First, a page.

Tuesday, September 27, 2011

Guinea Pigging

One way to earn a little extra cash is by volunteering as a guinea pig. There are many ranges of guinea pigs, from those who volunteer to undergo dangerous procedures all the way down to paid taste testers. Many people wonder how to become a guinea pig and how much income you can earn from it. Admittedly, this is not my area of expertise, but I'm glad to share what I do know.

Craigslist Yes, Craigslist is full of interesting things, sometimes they are legit, sometimes they are not, but this is your best source for finding paid research gigs of any scale. The most important things to always remember with any ad, be it Craigslist or elsewhere, is never to give or receive money from anyone you don't know, know what you're getting into upfront, and check credentials. If you go to your city's Craigslist, look under "Jobs" and scroll to the bottom where you see "[ETC]." A lot of the offers on this page will be scams, so be vigilant. However, a lot of reputable research companies to use Craigslist because the ads are cheap and it's hard to find any other online outlet.

Universities I am personally fortunate to live in the Atlanta area close to Emory, which is well known for medical and scientific advances. Emory has its own guinea pig service. Check with any universities near you. You may have to really dig on their websites to find it, or they may be on completely different sites. I was lucky enough to be in Piedmont Park at the time when a bunch of students were handing out guinea pig flyers for Emory (btw, NEVER refer to it as guinea pigging to anyone official).

Medical Research Institutes These are best for clinical drug trials. Again, these might be hard to track down. You can certainly use a search engine to find them, but again, don't send or receive any money, don't do anything that makes you uncomfortable, ALWAYS research credentials. Also, try paying attention to radio commercials. Radio is still a very frequently used method of advertising for medical research. These studies are usually well paid, but in return, a lot is expected. The qualification process sometimes takes hours. If you do qualify, you may be expected to take certain medications at very inconvenient times, keep extremely detailed journals, call and check in with the institute at inconvenient times, etc. It's usually nothing excruciating, but several things that are kind of annoying.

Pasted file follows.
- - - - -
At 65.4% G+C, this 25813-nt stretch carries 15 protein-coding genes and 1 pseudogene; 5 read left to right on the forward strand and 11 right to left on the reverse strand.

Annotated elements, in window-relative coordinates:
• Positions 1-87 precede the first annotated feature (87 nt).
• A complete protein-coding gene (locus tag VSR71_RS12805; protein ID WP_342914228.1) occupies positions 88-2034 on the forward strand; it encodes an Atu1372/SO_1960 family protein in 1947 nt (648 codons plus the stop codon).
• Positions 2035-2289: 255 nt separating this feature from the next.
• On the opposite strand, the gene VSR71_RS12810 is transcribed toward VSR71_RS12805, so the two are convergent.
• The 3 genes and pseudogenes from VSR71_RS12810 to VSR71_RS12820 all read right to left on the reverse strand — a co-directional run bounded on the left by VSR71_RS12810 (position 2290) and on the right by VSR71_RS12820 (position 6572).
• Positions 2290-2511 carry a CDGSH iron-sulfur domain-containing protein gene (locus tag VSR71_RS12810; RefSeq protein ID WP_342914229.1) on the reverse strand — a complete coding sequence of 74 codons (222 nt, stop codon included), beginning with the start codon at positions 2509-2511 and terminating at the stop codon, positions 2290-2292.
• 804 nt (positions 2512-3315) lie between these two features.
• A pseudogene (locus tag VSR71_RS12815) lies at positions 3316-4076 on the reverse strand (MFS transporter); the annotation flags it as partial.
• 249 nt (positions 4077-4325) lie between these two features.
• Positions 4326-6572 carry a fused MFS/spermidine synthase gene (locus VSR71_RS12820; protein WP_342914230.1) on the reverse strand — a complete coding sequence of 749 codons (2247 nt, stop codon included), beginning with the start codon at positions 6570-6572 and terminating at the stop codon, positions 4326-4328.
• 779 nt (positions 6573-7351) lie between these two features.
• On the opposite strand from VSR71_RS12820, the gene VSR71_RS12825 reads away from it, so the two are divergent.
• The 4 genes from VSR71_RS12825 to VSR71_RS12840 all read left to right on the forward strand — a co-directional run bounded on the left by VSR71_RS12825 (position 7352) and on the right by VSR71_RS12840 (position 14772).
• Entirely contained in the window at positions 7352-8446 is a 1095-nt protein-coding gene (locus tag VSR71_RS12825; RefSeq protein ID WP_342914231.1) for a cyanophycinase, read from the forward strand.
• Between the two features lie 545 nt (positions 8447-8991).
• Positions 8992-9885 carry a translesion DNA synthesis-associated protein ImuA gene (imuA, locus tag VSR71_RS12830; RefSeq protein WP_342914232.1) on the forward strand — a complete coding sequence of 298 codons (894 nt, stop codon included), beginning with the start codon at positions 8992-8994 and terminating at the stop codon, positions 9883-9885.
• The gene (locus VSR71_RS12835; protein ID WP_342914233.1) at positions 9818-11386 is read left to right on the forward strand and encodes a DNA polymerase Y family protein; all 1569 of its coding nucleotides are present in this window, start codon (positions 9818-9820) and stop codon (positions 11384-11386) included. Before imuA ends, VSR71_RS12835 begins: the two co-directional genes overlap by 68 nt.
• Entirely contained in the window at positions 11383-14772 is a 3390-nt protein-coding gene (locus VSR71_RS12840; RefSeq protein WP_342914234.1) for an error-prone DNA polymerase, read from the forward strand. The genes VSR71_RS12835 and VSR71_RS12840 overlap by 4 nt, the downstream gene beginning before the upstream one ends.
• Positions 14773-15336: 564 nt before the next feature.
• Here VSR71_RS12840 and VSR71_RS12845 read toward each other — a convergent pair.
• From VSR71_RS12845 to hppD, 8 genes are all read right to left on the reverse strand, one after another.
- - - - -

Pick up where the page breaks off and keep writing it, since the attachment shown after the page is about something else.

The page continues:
Taste Tests These can also be difficult to find. There are a few national, legit companies such as Contract Testing and Focus on Food, but there are also smaller, local research companies that may be a little harder to track down. The least amount of money I've ever accepted has been $35 and the most has been $200. They often pay cash. The only problem with taste tests is usually you either can't participate in them very often because the research companies won't accept people who've participated in studies within a designated time frame, or you have to be comfortable with lying in order to participate. I do not endorse lying to research companies. Such behavior may result in horrible consequences such as the McRib sandwich.

Blood/Plasma "Donations" This isn't truly guinea pigging because there's really no research involved, but some clinics will pay for blood donations, depending on your blood type, or plasma donations. Google is your friend for finding these in your area. Don't be surprised if they're in the more rundown parts of town.

What can I expect to earn?
Unfortunately, I can't really tell you. It depends on what you're testing and how often. As previously stated, the most I've ever earned for one study has been $200 and I usually only do taste tests. I usually only participate in taste tests, at most, every 2-3 months. This is mostly due to research companies' standards. I personally wouldn't say I make more than about $500 a year on it, but again, I shy away from the higher dollar tests that may involve an element of danger.

Anyone embarking on a journey to earn money through guinea pigging does so at her/his own risk. I do not endorse putting your life on the line or doing anything to endanger yourself for extra cash, but it's your life and I assume you're a grownup. This is strictly so you can't sue me by saying I told you to do all this. :P

I can't stress this enough: ALWAYS KNOW WHAT YOU'RE GETTING INTO!

Tune in next Tuesday for more tips, advice, or general blabla.

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